Instituted in the year 1786
—————
For Religious Instruction and Industry
Supported by annual Subscriptions
and Benefactions
and the produce of the Childrens work

City Radio Stores Detail of decor
City Radio Stores
A survival from an earlier time

We took a bus into Ealing and had a look around. We have visited Ealing before (see Ealing curiosities) and I won’t repeat myself here, except to mention a few favourites. These include this radio and electrical retailer’s shop with its 1920s styling. Originally, all the shops in this parade would have been similar and there would also have been a glass and iron canopy extending over the pavement. Most of this early styling has been swept away by the vandalism of time and town planners but the radio shop survives as a reminder of better things.

Shop interior Gas light
Shop interior and gas light
Photo by Tigger

We went inside and had a word or two with the owner who showed us some photos of the shop. Tigger took these photos of the interior. The arrangement of stock is delightfully, er, informal, but what we found deliciously ironic in an electrical retailer’s, was the gas lights! How did they come about? Apparently, the shopkeeper installed these during the Heath era when Britain was suffering the three-day week and the electricity supply was often cut off. The lamps are still in place though no longer function. Let’s hope there is never a need to reinstate them.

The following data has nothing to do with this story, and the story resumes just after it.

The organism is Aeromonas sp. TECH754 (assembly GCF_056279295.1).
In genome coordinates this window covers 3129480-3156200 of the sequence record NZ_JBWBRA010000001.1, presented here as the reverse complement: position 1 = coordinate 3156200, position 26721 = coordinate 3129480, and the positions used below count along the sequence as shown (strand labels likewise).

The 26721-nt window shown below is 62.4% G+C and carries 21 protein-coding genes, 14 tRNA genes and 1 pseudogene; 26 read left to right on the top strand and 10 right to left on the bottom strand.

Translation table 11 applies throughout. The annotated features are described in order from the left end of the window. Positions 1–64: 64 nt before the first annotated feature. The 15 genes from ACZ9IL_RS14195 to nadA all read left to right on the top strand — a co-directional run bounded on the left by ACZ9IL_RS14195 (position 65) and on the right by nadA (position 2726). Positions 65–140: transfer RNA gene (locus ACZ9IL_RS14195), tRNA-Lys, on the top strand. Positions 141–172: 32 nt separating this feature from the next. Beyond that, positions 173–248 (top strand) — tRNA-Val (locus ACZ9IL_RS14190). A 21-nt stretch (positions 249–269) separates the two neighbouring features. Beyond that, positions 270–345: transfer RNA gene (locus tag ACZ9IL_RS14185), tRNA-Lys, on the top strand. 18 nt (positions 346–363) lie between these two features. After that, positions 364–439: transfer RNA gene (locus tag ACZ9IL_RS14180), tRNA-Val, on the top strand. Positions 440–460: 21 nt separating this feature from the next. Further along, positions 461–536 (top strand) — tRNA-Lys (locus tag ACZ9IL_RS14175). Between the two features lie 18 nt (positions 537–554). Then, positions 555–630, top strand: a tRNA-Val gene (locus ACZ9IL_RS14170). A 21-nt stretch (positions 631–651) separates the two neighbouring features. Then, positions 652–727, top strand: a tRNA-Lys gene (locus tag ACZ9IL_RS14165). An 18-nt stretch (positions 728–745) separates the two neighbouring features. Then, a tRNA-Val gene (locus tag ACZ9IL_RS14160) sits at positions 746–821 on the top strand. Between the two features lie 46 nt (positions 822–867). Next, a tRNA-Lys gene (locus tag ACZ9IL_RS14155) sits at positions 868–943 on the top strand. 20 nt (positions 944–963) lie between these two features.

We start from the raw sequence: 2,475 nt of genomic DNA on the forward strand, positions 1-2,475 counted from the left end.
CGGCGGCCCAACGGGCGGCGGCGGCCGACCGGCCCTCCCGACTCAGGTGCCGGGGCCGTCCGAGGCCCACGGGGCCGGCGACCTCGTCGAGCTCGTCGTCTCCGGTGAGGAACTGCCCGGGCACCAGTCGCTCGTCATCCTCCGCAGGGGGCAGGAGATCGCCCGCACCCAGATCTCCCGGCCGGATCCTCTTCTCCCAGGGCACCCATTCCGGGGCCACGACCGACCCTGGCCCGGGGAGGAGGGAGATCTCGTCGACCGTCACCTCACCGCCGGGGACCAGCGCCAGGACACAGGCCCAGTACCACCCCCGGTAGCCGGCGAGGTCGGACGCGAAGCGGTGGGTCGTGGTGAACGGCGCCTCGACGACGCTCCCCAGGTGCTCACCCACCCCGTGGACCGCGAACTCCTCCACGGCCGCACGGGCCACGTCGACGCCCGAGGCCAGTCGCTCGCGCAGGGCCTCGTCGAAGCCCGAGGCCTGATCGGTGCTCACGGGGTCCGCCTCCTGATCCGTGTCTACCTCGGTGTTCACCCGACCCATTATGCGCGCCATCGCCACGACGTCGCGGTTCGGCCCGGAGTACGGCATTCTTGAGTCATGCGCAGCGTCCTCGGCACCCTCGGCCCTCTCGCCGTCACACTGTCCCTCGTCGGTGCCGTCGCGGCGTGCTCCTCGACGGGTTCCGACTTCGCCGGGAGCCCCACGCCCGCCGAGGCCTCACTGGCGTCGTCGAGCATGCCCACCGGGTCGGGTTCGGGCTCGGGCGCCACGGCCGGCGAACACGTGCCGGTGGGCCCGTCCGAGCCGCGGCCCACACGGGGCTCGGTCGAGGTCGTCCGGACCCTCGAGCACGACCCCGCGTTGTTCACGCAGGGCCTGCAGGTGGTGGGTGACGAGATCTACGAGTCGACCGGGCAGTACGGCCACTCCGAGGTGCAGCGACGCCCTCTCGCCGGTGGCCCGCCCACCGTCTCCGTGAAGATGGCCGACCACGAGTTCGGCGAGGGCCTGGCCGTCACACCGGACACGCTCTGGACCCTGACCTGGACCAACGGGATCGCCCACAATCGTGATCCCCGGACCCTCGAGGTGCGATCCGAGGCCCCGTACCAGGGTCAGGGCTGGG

La Siesta
La Siesta
Nice paella, slow service

For lunch we had a vegetarian paella at this tapas bar, called… well, I’m not sure what it is called. It says “La Siesta” on the outside but the name on the bill was “Top Tapas”. They were so slow in coming to take our order that we began to think the staff really had gone to take a siesta…

Ealing Town Hall
Ealing Town Hall
Late Victorian Neo-Gothic (1888)

Another of our favourites is the rather splendid late Victorian (1888) Neo-Gothic Town Hall. It makes a very fine sight especially in the sunshine.

Lewis's Chemists Recessed doorway
D. L. Lewis Chemists
A handsome recessed doorway

Another is this late Victorian and early 20th century (1900) chemist’s, still showing the original shop front and the name of D.L. Lewis. It has a recessed entrance with attractive wooden panelling. The door at the back with the curly handle leads to apartments above the shop, while the shop door is on the right, not obvious in this photo. We thought of asking whether we might photograph the interior but as we arrived, they were on the point of shutting the shop for the day. Another time, perhaps. Both the Town Hall and this shop are listed, Grade II, as you might expect.

The Cittie of Yorke
The Cittie of Yorke
Twentieth-century Neo-Tudor

On the way home, we stopped off in High Holborn and visited this rather fancy pub. Designed in what English Heritage calls neo-Tudor style, it dates in reality from the 1920s. The name is a self-consciously archaic construction because the business that occupied the site previously was called Henekey’s Public House. An inscription on the façade reads “Established as the site of a public house in 1430” but, as the listing text remarks drily, “The present building retains few traces of pre-twentieth century work.”

Entrance
Entrance
Pretty panelled ceiling

You enter by a rather long passageway that leads to the main bar and to a cellar bar. It has a pretty ceiling, panelled with floral patterning.

Main bar
Main bar
Styled as a medieval hall